There may be a lot happening in the community, but the grapevine is robust enough to spread the news without us having to hang our dirty laundry in public. In this sense, Magid’s idea for more foreign coverage is good, but as Gary says, by the time it gets here it’s obsolete and we have found out something new from the internet.

    As a weekly paper, perhaps the AJN should publish less out-of-date news and more features and opinion pieces which may still be relevant to that week.

  • Gary Mallin says:

    Ariel, once, not too long ago, we were forced at gunpoint to live behind walls. Never again, for me.

    For me, getting information from the grapevine is totally unreliable, and simply not good enough. So what if those who chose to criticise the Jewish community read about it in the AJN? Let them see we are robust and strong and not afraid to bring communities issues to the public eye … and there are many issues that should be brought forward, not left hidden behinds veils of secrecy.

    And as a journalist of some 38 years standing, let me say that good news never made a paper sell. It is a shame, but that’s the way it is.

  • Morry says:

    Ashley Browne makes it clear in the article that it is mainly the elderly who buy the paper, “with their 40 year old offspring reading it when they visit”. These people buy the paper because they don’t have our privilege of accessing the internet, and so, news from Israel, albeit dated in our terms, is for them news.

    I buy the AJN in order to support it, but how many of those who want it changed to reflect only community news actually purchase it? If, like Larry Stillman, you get your news from the internet, why, beyond your personal politics wanting to dictate what is printed, would you care what is in the paper?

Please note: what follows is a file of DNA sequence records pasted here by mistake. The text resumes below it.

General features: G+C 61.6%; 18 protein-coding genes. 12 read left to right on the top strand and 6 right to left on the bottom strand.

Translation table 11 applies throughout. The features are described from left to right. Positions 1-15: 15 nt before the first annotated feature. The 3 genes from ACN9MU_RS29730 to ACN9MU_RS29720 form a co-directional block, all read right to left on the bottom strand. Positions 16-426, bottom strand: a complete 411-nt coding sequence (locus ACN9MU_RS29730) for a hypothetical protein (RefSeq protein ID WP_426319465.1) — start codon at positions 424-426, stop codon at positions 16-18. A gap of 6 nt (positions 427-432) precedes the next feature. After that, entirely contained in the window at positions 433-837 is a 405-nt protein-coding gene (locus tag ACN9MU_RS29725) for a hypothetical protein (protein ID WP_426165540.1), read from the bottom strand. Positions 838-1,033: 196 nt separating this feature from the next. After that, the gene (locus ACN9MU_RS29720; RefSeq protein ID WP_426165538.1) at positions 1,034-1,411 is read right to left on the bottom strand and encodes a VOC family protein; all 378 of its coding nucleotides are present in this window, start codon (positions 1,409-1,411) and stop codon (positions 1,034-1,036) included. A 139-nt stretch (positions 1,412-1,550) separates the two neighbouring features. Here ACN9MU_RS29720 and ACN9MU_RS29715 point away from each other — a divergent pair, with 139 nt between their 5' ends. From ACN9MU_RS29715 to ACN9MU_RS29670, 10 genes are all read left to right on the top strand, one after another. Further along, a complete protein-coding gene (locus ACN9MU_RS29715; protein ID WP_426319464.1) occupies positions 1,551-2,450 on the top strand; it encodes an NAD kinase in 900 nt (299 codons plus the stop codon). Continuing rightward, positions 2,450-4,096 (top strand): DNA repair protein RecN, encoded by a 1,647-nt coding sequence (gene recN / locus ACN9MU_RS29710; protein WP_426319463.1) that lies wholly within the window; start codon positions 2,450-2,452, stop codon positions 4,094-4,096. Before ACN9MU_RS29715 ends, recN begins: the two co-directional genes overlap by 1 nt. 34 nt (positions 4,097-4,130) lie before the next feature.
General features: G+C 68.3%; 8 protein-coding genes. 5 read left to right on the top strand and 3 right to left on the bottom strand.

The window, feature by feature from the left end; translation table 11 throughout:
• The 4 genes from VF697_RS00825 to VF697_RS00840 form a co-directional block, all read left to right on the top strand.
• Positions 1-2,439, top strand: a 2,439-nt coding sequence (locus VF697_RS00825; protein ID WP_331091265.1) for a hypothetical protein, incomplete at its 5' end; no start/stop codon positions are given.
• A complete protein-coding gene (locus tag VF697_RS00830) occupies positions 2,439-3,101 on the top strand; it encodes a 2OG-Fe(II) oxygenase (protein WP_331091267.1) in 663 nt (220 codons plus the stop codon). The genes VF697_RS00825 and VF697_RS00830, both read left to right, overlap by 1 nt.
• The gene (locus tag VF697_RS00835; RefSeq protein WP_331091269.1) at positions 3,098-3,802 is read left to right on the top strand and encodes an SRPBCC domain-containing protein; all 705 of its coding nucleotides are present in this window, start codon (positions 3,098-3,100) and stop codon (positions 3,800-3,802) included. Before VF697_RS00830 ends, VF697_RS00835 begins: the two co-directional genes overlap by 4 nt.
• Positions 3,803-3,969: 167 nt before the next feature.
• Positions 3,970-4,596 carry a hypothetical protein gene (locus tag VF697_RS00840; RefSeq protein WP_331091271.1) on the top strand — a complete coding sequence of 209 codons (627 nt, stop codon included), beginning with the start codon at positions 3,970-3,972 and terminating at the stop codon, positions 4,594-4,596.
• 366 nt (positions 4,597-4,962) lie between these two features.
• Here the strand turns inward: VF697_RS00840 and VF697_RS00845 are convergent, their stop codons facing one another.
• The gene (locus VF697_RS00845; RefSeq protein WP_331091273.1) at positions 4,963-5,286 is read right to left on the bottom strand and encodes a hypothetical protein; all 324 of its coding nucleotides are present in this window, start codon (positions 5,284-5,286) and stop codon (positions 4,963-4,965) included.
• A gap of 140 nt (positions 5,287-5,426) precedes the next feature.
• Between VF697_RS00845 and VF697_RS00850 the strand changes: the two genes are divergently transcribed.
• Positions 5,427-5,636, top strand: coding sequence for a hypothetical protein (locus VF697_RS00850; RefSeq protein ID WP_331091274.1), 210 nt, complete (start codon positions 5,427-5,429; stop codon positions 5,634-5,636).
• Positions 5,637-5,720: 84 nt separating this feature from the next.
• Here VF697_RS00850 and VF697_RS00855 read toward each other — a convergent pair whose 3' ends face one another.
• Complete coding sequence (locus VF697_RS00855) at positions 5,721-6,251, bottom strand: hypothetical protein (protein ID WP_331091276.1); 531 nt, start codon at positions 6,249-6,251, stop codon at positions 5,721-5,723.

• Larry Stillman says:

    In response to Morry–newspapers themselves can change. For example, if the AJN was more like a magazine and looked like a magazine (along the lines of a Time or Jerus Report), I suggest it would gain a whole new readership with content along the lines of the usual stuff as well as space for intelligent writing and commentary. In some ways, it has ‘captive’ audience, but that audience could grow with intelligent presentation and an intelligent editor.

    I certainly think, however, a local rag would be a complete dud.

    PS Morry, not all news and commentary is ‘political’, so it simplistic to suggest that I or others are wanting to dictate content.

  • Jon says:

    I agree with Larry, Frosh and Gary.

    I would prefer the AJN had a focus on local content, as the content from overseas is already available. I’ve find that the AJN does not cover a lot of things going on in the Jewish community, and what they report, is often done pretty superficially.

    I also agree that at times the intellecutal depth and variety of the AJN has the feeling of a tabloid paper, and does not make an effort to cultivate new voices and instead rehashes the rather paranoic opinions of stalwarts like Isi Leibler.

    To me a focus on increased international coverage and opeds taken straight out of the Jerusalem Post strikes me as a remarkably lazy way of publishing a local jewish newsaper.

  • Chook says:

    As a lad the only thing that interested me in the AJN was where the dances were on. These days, there is very little, although I still like to dance. But seriously folks, the AJN is pretty much a tabloid paper. Under Magid it has turned more to the right. When Ashley was editor, there was no clear direction. He, sorry to say it, seemed to me to be without any real purpose. Dan Goldberg was much better.

    I hope the Jewish “Blues” gets it act together and start publishing stuff one can get their teeth into and make it easier for me to leave a comment. I still can’t work it out.

    PS The letters are the most important part.

  • frosh says:

    I for one struggle to recall reading a foreign news story in the AJN that I did not already know about.

    It’s the local news stories and controversies that spark my interest.

    I accept Morry’s point that the overseas content is of value to the elderly audience who do not read Israeli websites etc.

    The problem is that if you lessen local content, young people are even less likely to buy it than currently.